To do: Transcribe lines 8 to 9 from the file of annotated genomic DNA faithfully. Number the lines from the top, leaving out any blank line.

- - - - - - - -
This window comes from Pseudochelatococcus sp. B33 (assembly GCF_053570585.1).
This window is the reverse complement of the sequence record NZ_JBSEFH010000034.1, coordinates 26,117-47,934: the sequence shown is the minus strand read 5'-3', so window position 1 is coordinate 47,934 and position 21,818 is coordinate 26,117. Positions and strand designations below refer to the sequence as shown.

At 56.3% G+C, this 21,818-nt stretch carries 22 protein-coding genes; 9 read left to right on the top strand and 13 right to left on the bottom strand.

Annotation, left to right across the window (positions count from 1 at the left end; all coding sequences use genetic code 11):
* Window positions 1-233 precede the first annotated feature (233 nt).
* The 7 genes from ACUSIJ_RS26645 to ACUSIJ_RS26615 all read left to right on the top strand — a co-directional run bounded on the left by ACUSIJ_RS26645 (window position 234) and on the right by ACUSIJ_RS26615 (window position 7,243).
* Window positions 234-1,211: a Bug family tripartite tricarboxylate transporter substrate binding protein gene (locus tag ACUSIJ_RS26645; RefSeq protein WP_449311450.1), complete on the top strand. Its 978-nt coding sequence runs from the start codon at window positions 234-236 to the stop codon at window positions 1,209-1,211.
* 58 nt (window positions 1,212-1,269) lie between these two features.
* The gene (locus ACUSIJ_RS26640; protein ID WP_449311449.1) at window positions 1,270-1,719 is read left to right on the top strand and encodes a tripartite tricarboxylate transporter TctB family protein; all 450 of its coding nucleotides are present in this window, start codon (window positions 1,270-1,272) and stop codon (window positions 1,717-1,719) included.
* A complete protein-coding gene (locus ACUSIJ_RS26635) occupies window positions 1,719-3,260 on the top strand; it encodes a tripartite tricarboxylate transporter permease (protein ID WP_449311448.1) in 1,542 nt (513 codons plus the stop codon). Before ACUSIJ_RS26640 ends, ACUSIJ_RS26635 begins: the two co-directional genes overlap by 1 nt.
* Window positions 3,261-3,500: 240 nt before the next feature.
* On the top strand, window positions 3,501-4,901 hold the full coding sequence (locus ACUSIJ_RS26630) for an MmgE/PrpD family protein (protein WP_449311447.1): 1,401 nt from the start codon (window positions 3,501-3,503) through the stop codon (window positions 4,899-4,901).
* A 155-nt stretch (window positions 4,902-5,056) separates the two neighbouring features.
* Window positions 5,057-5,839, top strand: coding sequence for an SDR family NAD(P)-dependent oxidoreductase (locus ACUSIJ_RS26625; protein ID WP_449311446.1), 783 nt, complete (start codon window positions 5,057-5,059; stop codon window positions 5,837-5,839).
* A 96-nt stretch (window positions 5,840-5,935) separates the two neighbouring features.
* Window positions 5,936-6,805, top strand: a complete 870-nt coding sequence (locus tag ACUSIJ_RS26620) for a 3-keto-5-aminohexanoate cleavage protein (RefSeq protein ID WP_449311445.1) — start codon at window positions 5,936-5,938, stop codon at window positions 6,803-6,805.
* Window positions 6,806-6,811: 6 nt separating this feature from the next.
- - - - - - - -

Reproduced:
* 58 nt (window positions 1,212-1,269) lie between these two features.
* The gene (locus ACUSIJ_RS26640; protein ID WP_449311449.1) at window positions 1,270-1,719 is read left to right on the top strand and encodes a tripartite tricarboxylate transporter TctB family protein; all 450 of its coding nucleotides are present in this window, start codon (window positions 1,270-1,272) and stop codon (window positions 1,717-1,719) included.